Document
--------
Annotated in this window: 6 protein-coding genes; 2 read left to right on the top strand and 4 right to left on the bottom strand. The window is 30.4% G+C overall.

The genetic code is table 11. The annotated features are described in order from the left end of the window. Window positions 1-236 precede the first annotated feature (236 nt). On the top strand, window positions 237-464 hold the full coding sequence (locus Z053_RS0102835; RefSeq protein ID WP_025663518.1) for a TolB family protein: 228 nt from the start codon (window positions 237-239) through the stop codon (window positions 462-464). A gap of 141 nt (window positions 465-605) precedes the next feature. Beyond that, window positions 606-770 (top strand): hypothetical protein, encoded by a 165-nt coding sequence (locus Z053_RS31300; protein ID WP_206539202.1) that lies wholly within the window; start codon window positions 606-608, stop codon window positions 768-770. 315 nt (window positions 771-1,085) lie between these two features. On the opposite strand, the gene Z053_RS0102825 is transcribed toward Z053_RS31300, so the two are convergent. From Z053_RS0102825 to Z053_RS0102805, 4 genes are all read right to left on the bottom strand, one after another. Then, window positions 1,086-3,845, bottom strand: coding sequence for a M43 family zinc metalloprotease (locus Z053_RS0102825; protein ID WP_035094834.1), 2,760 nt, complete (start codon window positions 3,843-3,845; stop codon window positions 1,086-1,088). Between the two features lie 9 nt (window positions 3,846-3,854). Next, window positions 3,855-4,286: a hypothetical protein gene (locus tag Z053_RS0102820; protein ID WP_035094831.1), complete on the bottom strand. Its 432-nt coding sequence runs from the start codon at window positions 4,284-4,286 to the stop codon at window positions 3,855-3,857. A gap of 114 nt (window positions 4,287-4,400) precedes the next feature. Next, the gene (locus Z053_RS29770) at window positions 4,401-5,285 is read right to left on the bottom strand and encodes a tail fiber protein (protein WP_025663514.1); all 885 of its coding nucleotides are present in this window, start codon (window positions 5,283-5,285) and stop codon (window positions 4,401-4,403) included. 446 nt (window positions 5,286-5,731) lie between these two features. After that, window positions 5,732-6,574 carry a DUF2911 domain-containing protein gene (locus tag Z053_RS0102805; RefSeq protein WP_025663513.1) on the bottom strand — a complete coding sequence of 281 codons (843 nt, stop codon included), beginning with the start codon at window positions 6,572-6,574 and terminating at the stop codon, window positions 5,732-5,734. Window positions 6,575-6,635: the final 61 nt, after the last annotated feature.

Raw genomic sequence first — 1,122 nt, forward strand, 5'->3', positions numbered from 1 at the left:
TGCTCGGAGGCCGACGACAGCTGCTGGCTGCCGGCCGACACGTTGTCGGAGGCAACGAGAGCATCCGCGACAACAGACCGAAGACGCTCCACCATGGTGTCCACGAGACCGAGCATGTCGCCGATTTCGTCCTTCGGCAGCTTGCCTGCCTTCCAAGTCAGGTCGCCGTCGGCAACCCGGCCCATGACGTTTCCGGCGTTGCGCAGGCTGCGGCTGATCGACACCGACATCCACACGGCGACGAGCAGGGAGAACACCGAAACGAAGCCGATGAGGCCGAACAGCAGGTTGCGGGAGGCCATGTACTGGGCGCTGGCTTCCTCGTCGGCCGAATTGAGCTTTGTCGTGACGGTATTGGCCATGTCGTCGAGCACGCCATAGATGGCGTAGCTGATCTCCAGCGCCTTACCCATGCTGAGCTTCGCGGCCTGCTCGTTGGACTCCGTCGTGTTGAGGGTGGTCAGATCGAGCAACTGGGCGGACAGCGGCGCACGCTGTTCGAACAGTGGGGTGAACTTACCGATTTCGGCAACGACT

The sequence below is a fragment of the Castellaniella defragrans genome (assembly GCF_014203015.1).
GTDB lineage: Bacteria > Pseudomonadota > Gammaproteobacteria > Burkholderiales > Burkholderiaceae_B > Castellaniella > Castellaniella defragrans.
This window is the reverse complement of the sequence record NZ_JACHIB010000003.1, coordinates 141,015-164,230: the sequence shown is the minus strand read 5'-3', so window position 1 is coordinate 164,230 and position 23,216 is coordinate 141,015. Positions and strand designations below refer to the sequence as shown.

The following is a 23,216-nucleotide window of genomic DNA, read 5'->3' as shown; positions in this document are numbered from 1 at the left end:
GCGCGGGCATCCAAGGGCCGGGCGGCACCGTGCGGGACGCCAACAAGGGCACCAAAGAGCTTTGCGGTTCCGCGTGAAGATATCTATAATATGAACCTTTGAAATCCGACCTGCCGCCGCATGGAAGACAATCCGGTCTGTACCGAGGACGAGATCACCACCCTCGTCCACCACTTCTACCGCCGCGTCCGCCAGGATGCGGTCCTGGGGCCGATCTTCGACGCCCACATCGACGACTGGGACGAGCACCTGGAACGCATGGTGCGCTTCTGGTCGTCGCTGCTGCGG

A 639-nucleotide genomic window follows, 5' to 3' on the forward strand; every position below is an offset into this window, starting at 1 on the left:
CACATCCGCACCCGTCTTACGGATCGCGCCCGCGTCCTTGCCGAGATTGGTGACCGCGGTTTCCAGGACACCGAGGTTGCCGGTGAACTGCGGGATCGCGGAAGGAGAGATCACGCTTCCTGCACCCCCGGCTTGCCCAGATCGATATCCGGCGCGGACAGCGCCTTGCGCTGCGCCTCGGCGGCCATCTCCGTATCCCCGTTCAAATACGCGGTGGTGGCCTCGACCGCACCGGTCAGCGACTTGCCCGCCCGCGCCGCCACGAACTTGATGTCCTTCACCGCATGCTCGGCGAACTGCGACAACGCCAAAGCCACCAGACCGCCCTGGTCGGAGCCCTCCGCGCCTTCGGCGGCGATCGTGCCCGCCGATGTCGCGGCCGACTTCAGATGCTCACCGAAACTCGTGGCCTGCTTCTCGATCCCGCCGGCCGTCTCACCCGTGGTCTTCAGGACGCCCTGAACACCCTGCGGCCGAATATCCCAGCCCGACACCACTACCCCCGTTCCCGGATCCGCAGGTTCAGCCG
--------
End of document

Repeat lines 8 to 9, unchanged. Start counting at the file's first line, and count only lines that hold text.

The following is a 23,216-nucleotide window of genomic DNA, read 5'->3' as shown; positions in this document are numbered from 1 at the left end:
GCGCGGGCATCCAAGGGCCGGGCGGCACCGTGCGGGACGCCAACAAGGGCACCAAAGAGCTTTGCGGTTCCGCGTGAAGATATCTATAATATGAACCTTTGAAATCCGACCTGCCGCCGCATGGAAGACAATCCGGTCTGTACCGAGGACGAGATCACCACCCTCGTCCACCACTTCTACCGCCGCGTCCGCCAGGATGCGGTCCTGGGGCCGATCTTCGACGCCCACATCGACGACTGGGACGAGCACCTGGAACGCATGGTGCGCTTCTGGTCGTCGCTGCTGCGG